Smoking is the main preventable cause of premature illness and death worldwide. Approximately 20% of deaths in men and 5% in woman over 30 can be attributed to smoking. The World Health Organization (WHO) estimates that 6 million people die from smoking related disease each year, with tobacco being the number one risk factor for non-communicable disease deaths. Indeed, the WHO views reducing tobacco use as a priority with today’s World No Tobacco Day campaigning for a ban on tobacco advertising to reduce uptake of smoking.
But what of those people already addicted to tobacco? Quitting smoking can significantly improve health and wellbeing; unfortunately, many smokers find it difficult to achieve permanent abstinence without support.
There are lots of treatments available for people who want to stop smoking
A number of drug treatments are available to help people to quit smoking. The three most widely used types of treatment are; nicotine replacement therapies (NRT), bupropion (an antidepressant) and varenicline (a nicotine receptor partial agonist), all of which are licensed for use in Europe and the United States. Bupropion and varenicline are available on prescription, whist NRTs such as patches and gums are also available over the counter.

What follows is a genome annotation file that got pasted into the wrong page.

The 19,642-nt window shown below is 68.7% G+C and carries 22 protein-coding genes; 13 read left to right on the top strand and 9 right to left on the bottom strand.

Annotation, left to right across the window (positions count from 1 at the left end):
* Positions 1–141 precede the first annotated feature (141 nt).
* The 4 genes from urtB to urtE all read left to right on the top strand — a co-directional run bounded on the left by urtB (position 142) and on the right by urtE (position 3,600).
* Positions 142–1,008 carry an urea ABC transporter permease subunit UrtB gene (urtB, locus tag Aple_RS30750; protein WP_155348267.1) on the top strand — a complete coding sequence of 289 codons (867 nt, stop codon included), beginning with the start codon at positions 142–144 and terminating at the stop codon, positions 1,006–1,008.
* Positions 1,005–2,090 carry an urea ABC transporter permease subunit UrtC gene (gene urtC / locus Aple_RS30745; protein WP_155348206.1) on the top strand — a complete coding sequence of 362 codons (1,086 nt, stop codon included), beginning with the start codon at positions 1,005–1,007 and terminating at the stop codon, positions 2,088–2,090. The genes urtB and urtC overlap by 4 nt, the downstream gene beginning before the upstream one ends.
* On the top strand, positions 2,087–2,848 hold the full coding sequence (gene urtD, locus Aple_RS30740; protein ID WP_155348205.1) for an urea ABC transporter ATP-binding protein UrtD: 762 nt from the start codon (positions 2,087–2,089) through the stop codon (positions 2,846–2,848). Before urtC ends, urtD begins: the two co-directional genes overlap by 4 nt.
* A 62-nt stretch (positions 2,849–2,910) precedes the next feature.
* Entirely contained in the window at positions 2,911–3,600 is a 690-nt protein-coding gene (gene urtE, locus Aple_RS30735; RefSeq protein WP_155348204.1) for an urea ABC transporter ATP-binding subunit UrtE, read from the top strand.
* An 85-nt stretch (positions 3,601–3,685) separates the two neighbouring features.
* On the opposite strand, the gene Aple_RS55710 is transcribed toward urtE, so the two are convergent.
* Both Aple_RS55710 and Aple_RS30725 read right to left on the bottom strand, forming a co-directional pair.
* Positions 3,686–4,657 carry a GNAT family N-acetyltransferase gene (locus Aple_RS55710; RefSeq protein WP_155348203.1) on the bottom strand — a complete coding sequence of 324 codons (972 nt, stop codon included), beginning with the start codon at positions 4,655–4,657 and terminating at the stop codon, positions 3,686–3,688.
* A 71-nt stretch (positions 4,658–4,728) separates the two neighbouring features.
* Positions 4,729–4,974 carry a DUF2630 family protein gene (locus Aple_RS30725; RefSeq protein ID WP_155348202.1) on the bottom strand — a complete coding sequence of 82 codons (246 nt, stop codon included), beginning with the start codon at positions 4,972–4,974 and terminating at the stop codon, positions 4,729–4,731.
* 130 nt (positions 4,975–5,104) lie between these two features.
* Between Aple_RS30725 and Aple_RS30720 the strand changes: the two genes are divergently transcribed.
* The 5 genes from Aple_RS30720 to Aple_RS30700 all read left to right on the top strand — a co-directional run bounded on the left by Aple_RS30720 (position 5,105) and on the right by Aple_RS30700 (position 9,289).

Treatments such as cytisine have also been used in other countries as a potential intervention, but are not yet widely available. Other therapies such as anxiolytics, selective serotonin reuptake inhibitors (SSRI’s), monoamine oxidase inhibitors (MAOI’s), opioid agonists, clonidine, mecamylamine (both originally marketed to lower blood pressure) and a cannabinoid agonist have also been trialed as potential pharmacological treatments.
The efficacy and safety of these treatments for smoking cessation is the focus of a new Cochrane systematic review published today (Cahill et al, 2013). The authors’ primary objectives were to examine how the most widely used pharmacotherapies compare with placebo, and each other, in achieving abstinence. Other less used treatments were also considered where possible. Secondly, comparisons between the benefits and risks of each treatment were conducted.
The authors conducted a meta-analysis on 12 Cochrane reviews between 2008 and 2012, investigating a total of 26 pharmacotherapies. The analysis consisted of 267 randomised control trials (RCTs) including over 101,000 smokers. Eligible trials had to include a comparable placebo condition, other active pharmacological treatments or a combination of both. The primary outcome was smoking cessation, for 6 months or longer from the start of treatment.